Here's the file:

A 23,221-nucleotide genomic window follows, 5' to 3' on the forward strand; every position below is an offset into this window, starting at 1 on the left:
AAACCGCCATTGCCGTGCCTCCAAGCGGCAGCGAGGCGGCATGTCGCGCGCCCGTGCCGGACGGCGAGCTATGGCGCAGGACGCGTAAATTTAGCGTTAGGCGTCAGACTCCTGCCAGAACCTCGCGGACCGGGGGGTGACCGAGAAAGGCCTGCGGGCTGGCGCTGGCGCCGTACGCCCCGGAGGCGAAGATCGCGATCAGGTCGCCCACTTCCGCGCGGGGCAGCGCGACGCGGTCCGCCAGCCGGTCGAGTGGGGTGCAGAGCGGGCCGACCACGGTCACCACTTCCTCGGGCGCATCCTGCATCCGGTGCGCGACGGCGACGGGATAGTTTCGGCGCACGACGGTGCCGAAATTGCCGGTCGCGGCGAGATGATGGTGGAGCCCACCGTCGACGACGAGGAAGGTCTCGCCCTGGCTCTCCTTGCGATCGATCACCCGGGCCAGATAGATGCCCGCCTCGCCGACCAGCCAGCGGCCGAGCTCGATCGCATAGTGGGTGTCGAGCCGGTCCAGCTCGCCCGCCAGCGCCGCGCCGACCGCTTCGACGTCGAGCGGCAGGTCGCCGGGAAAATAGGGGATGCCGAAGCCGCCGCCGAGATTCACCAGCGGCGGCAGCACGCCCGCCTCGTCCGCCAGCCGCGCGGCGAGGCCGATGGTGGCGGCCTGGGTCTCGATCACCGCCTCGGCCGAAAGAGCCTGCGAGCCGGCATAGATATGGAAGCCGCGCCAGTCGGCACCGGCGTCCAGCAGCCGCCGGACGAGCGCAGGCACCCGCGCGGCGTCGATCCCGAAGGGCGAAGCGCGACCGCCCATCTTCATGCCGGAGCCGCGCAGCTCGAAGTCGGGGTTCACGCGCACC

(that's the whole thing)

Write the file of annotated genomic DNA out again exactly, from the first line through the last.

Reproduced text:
A 23,221-nucleotide genomic window follows, 5' to 3' on the forward strand; every position below is an offset into this window, starting at 1 on the left:
AAACCGCCATTGCCGTGCCTCCAAGCGGCAGCGAGGCGGCATGTCGCGCGCCCGTGCCGGACGGCGAGCTATGGCGCAGGACGCGTAAATTTAGCGTTAGGCGTCAGACTCCTGCCAGAACCTCGCGGACCGGGGGGTGACCGAGAAAGGCCTGCGGGCTGGCGCTGGCGCCGTACGCCCCGGAGGCGAAGATCGCGATCAGGTCGCCCACTTCCGCGCGGGGCAGCGCGACGCGGTCCGCCAGCCGGTCGAGTGGGGTGCAGAGCGGGCCGACCACGGTCACCACTTCCTCGGGCGCATCCTGCATCCGGTGCGCGACGGCGACGGGATAGTTTCGGCGCACGACGGTGCCGAAATTGCCGGTCGCGGCGAGATGATGGTGGAGCCCACCGTCGACGACGAGGAAGGTCTCGCCCTGGCTCTCCTTGCGATCGATCACCCGGGCCAGATAGATGCCCGCCTCGCCGACCAGCCAGCGGCCGAGCTCGATCGCATAGTGGGTGTCGAGCCGGTCCAGCTCGCCCGCCAGCGCCGCGCCGACCGCTTCGACGTCGAGCGGCAGGTCGCCGGGAAAATAGGGGATGCCGAAGCCGCCGCCGAGATTCACCAGCGGCGGCAGCACGCCCGCCTCGTCCGCCAGCCGCGCGGCGAGGCCGATGGTGGCGGCCTGGGTCTCGATCACCGCCTCGGCCGAAAGAGCCTGCGAGCCGGCATAGATATGGAAGCCGCGCCAGTCGGCACCGGCGTCCAGCAGCCGCCGGACGAGCGCAGGCACCCGCGCGGCGTCGATCCCGAAGGGCGAAGCGCGACCGCCCATCTTCATGCCGGAGCCGCGCAGCTCGAAGTCGGGGTTCACGCGCACC